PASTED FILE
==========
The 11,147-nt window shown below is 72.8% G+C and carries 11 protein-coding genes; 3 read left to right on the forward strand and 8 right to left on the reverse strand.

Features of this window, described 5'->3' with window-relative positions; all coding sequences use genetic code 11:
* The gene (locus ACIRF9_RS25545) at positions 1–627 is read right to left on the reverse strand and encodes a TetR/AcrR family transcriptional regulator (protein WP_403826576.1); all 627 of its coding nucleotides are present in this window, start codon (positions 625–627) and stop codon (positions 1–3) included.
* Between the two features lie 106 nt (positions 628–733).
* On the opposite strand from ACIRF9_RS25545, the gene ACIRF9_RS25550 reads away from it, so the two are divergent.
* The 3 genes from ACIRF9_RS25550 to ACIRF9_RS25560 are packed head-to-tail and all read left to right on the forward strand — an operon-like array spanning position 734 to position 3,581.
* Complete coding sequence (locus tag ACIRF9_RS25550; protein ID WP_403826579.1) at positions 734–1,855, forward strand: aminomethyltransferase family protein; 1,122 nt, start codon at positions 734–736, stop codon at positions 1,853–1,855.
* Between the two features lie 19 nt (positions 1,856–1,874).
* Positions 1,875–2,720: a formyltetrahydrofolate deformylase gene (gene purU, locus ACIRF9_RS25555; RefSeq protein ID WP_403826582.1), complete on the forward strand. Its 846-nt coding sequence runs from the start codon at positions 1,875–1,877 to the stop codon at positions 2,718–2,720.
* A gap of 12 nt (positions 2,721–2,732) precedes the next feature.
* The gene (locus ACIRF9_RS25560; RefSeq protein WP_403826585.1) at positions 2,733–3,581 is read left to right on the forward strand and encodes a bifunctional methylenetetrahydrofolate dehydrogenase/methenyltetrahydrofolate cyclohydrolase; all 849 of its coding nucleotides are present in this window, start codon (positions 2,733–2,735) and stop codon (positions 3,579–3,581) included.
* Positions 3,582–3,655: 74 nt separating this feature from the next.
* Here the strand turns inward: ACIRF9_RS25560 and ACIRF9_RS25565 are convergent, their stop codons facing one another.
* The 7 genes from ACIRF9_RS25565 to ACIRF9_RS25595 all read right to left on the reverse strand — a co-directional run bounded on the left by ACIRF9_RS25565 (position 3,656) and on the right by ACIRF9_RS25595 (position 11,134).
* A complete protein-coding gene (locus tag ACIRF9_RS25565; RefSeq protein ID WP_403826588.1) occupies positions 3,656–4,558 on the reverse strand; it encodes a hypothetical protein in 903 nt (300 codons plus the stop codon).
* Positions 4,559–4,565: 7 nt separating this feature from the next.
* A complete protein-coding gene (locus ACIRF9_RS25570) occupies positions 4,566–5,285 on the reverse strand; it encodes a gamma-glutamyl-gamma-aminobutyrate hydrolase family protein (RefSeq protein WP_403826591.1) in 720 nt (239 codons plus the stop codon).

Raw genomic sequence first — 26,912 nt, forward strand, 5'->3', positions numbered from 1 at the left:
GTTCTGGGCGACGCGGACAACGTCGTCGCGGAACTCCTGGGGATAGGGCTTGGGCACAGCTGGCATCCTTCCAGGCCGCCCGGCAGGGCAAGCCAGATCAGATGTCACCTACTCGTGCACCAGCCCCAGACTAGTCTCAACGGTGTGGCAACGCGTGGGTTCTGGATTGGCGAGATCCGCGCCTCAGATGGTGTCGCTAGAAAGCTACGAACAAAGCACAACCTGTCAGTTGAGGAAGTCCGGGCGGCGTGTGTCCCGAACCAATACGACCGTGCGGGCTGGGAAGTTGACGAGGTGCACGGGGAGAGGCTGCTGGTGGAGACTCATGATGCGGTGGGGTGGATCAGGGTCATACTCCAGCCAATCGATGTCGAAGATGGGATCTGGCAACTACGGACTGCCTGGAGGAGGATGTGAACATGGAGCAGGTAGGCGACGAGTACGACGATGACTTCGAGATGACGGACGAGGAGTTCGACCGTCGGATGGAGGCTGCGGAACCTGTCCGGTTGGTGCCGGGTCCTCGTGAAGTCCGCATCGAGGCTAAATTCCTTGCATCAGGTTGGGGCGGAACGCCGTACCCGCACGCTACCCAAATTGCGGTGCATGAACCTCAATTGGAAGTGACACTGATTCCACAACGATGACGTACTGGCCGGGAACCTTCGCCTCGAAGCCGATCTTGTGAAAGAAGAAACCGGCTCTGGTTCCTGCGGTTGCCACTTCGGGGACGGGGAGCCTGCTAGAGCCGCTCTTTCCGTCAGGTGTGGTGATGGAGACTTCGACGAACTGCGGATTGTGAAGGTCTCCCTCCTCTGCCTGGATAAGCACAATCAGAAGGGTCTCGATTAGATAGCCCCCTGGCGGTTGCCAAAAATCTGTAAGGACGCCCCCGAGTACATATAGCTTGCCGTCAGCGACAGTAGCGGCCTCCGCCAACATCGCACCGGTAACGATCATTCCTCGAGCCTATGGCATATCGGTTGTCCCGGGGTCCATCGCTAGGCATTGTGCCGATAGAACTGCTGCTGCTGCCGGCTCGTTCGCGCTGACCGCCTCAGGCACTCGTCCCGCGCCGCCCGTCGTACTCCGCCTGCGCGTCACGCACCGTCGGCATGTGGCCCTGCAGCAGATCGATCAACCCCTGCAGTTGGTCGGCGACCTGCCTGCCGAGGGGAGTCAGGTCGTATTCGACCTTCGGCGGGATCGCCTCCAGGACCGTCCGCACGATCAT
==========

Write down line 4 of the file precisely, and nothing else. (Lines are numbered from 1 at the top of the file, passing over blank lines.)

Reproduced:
* Between the two features lie 106 nt (positions 628–733).